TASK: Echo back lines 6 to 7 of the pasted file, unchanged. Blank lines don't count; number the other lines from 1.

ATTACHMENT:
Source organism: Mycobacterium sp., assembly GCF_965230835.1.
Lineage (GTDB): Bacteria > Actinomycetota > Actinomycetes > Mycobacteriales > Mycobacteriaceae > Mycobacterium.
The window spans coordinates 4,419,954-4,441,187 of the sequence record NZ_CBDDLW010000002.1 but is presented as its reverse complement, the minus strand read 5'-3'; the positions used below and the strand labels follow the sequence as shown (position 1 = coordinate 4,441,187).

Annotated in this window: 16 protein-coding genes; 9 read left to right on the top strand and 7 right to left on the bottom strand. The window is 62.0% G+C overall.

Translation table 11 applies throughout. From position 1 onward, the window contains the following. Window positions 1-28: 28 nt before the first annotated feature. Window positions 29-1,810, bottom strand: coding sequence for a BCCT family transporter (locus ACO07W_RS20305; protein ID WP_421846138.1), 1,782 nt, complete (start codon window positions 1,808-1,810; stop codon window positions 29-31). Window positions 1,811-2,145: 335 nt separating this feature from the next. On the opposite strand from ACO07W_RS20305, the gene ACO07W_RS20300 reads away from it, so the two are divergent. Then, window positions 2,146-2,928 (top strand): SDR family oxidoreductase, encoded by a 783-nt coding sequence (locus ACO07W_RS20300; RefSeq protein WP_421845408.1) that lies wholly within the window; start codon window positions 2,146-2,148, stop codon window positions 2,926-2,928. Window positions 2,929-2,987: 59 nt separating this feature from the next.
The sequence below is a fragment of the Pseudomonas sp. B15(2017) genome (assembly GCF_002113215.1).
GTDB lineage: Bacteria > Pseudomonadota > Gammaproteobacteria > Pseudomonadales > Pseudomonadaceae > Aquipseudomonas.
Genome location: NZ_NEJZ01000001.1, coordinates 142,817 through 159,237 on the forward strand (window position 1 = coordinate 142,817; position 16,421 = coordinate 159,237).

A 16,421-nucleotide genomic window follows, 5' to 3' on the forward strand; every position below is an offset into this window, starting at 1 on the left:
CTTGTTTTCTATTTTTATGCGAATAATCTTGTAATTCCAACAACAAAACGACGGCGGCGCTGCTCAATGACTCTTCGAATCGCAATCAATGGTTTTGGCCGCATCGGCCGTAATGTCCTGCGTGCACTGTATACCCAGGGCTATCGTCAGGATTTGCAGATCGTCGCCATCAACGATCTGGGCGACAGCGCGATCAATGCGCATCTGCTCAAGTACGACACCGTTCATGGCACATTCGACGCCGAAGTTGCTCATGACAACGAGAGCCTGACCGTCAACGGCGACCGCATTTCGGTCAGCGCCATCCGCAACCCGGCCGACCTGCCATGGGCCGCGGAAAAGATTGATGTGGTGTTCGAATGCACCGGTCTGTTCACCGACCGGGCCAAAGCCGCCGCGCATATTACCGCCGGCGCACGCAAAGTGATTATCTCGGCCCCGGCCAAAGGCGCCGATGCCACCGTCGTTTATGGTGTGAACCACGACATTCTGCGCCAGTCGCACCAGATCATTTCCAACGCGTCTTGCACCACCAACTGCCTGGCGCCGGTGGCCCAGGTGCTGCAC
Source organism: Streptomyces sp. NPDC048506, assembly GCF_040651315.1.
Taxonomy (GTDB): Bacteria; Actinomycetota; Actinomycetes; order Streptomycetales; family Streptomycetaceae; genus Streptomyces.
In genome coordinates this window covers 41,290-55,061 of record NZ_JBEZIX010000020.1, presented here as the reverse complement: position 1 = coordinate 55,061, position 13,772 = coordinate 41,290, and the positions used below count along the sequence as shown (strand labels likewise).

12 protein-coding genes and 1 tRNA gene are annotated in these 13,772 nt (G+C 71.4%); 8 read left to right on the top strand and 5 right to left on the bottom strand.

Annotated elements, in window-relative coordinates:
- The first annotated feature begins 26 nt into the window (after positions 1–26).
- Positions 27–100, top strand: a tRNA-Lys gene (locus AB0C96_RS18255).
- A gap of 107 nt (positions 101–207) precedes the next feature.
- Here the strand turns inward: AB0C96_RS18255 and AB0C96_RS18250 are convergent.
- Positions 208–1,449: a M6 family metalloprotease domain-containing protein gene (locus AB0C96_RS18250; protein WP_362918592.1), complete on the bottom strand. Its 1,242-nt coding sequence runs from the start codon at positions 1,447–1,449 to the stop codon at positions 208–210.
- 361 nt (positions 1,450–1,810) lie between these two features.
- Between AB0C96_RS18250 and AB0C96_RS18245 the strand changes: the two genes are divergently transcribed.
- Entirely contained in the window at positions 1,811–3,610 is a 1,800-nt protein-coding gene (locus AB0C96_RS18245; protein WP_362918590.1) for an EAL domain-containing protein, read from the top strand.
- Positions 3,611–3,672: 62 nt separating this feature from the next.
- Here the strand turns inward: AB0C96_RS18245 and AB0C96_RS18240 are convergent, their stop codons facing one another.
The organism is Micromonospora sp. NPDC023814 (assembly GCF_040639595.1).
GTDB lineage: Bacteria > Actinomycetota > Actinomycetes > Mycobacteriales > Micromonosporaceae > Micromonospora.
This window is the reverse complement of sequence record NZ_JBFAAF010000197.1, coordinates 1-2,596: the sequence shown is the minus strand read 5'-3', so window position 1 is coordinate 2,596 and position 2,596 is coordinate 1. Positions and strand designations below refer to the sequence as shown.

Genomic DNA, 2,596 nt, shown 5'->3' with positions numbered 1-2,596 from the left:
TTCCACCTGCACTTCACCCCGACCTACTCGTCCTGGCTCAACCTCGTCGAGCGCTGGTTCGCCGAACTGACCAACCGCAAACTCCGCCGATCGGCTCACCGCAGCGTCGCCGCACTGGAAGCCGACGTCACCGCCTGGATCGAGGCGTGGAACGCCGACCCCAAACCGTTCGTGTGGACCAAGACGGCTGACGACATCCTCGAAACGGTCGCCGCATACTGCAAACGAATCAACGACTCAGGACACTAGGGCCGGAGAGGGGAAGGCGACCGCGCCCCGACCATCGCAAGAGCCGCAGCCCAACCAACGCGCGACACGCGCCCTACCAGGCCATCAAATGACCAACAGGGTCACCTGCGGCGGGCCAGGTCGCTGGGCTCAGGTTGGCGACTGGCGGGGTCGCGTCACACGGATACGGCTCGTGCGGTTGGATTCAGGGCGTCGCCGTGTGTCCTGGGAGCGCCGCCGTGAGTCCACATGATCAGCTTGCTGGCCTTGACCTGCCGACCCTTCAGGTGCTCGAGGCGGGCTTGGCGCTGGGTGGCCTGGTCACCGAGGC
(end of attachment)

The sequence below is a fragment of the Pseudomonas sp. B15(2017) genome (assembly GCF_002113215.1).
GTDB lineage: Bacteria > Pseudomonadota > Gammaproteobacteria > Pseudomonadales > Pseudomonadaceae > Aquipseudomonas.